God defines perfection in a completely different way. If you're really in Christ, he sees Christ, not you. And Christ is perfect to God.

Perfection in Christ has nothing to do with what people think or require. In fact, they crucified Christ precisely because he didn't pass their high standards. Many were disappointed that he was just the lowly son of a carpenter. The religious leaders thought he was gravely in error.

You know what perfection is?

Real perfection is being in Christ---being genuinely in Christ. You are inside Christ and well protected by his Person. It's not you anymore who live but Him.

In fact, perfection begins when you receive Christ as Savior and fully surrender your life to him. And then it increases in glory from there. It says, "Anyone in Christ  is a new creation---the old has past and the new has come." If that isn't perfection I don't know what is.

A new creation is here and the old is past---if you're genuinely like that, that is nothing short of perfect. You start with that if you are in Christ. And you're no longer a "saved sinner" (you can't stay a saved sinner all your life). You're a saved saint.

Be perfect as your heavenly Father is perfect. [Matthew 5.48]

You probably can't believe perfection in Christ because you don't have a clear idea of what being a "new creation" is like. You cannot stay imperfect and say you're a new creation in Christ. "Oh, I still am the old sinner that I was, but I'm a new creation in Christ." Or, "I still have a lot of imperfections, but I'm a new creation in Christ."

Worse, you declare that "I'm a new sinner in Christ!"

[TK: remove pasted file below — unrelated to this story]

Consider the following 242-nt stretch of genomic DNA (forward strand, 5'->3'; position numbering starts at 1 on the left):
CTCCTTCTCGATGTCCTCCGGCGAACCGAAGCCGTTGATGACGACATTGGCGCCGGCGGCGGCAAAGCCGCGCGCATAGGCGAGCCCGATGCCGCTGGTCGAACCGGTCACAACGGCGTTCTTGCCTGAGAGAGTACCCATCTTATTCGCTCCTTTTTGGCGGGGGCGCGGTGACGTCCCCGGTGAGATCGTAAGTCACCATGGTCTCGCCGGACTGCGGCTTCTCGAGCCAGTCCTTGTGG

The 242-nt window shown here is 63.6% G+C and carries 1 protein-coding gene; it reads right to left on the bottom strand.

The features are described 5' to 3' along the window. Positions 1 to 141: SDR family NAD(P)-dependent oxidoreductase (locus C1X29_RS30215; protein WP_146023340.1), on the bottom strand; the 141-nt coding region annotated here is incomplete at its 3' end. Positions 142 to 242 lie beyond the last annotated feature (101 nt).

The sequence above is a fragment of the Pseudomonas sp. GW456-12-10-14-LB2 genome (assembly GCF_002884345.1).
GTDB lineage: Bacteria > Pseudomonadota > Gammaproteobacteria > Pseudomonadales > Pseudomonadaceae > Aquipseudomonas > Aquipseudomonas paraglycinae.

Let's put it this way. The man born blind. After Christ healed him, he couldn't say, "Well, I can see now though my eyes are just a bit cross-eyed. But I'm really healed." You can't remain broken even just a little bit after Christ has fixed you up.

The blind man did see people walking like trees initially, but Jesus didn't leave it at that. The second healing touch made the man's sight brand new. Perfect. It was just a matter of seconds. The first few seconds, he saw people like trees. Then immediately, Jesus changed all that and the guy was able to see perfectly. It didn't take 24 hours. No one Jesus touched in the Gospel was "partly" healed. Miracles always came out perfect.

You can't remain imperfect after Christ has made you a new creation in him.

"But why can't I really be perfect?" you may ask.

It's because you don't believe. Years and years of declaring "nobody is perfect" and "I'm not perfect" will give you that result. Life or death is in the power of the tongue. If you genuinely believe, you'd live it. And his grace will make you live it naturally.

According to your faith it will be done to you. [Matthew 9.29] 

You won't get yourself to believe you are already perfect in Christ if deep inside you laugh at the idea (or, if you still live in sin and enjoy it). Lots of other Christians also can't believe it. That's because you've been assuming the world's perception of what perfection is. You don't think as God thinks but as the world thinks.